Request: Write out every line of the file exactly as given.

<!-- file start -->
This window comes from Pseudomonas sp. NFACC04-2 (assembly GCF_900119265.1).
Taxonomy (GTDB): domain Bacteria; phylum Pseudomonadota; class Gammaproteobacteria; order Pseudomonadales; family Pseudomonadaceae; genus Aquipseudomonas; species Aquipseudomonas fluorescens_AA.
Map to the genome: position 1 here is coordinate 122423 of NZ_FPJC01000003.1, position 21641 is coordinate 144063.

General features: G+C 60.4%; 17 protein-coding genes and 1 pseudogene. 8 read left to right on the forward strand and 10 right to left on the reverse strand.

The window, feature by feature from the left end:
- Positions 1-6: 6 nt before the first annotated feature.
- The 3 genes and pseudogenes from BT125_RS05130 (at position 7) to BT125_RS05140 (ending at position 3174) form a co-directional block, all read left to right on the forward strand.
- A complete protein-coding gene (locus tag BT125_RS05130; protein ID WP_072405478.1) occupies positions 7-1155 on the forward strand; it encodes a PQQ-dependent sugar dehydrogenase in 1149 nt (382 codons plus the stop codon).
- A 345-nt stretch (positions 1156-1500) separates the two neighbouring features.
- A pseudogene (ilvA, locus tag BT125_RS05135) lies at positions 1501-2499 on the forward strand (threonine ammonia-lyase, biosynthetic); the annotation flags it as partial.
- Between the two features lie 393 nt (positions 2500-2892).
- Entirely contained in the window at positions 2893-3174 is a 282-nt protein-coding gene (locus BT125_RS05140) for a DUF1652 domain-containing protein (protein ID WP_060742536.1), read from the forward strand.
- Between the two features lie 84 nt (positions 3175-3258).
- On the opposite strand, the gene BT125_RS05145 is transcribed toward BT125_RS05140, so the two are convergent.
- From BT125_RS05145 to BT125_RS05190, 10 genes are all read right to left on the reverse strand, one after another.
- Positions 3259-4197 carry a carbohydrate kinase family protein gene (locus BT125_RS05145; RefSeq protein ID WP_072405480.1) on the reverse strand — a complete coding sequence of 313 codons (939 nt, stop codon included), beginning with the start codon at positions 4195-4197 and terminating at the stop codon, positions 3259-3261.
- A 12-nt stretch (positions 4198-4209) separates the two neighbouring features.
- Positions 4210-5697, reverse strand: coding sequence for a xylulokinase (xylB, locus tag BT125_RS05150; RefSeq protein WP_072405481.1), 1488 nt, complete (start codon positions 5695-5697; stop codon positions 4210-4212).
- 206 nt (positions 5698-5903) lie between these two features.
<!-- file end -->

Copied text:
This window comes from Pseudomonas sp. NFACC04-2 (assembly GCF_900119265.1).
Taxonomy (GTDB): domain Bacteria; phylum Pseudomonadota; class Gammaproteobacteria; order Pseudomonadales; family Pseudomonadaceae; genus Aquipseudomonas; species Aquipseudomonas fluorescens_AA.
Map to the genome: position 1 here is coordinate 122423 of NZ_FPJC01000003.1, position 21641 is coordinate 144063.

General features: G+C 60.4%; 17 protein-coding genes and 1 pseudogene. 8 read left to right on the forward strand and 10 right to left on the reverse strand.

The window, feature by feature from the left end:
- Positions 1-6: 6 nt before the first annotated feature.
- The 3 genes and pseudogenes from BT125_RS05130 (at position 7) to BT125_RS05140 (ending at position 3174) form a co-directional block, all read left to right on the forward strand.
- A complete protein-coding gene (locus tag BT125_RS05130; protein ID WP_072405478.1) occupies positions 7-1155 on the forward strand; it encodes a PQQ-dependent sugar dehydrogenase in 1149 nt (382 codons plus the stop codon).
- A 345-nt stretch (positions 1156-1500) separates the two neighbouring features.
- A pseudogene (ilvA, locus tag BT125_RS05135) lies at positions 1501-2499 on the forward strand (threonine ammonia-lyase, biosynthetic); the annotation flags it as partial.
- Between the two features lie 393 nt (positions 2500-2892).
- Entirely contained in the window at positions 2893-3174 is a 282-nt protein-coding gene (locus BT125_RS05140) for a DUF1652 domain-containing protein (protein ID WP_060742536.1), read from the forward strand.
- Between the two features lie 84 nt (positions 3175-3258).
- On the opposite strand, the gene BT125_RS05145 is transcribed toward BT125_RS05140, so the two are convergent.
- From BT125_RS05145 to BT125_RS05190, 10 genes are all read right to left on the reverse strand, one after another.
- Positions 3259-4197 carry a carbohydrate kinase family protein gene (locus BT125_RS05145; RefSeq protein ID WP_072405480.1) on the reverse strand — a complete coding sequence of 313 codons (939 nt, stop codon included), beginning with the start codon at positions 4195-4197 and terminating at the stop codon, positions 3259-3261.
- A 12-nt stretch (positions 4198-4209) separates the two neighbouring features.
- Positions 4210-5697, reverse strand: coding sequence for a xylulokinase (xylB, locus tag BT125_RS05150; RefSeq protein WP_072405481.1), 1488 nt, complete (start codon positions 5695-5697; stop codon positions 4210-4212).
- 206 nt (positions 5698-5903) lie between these two features.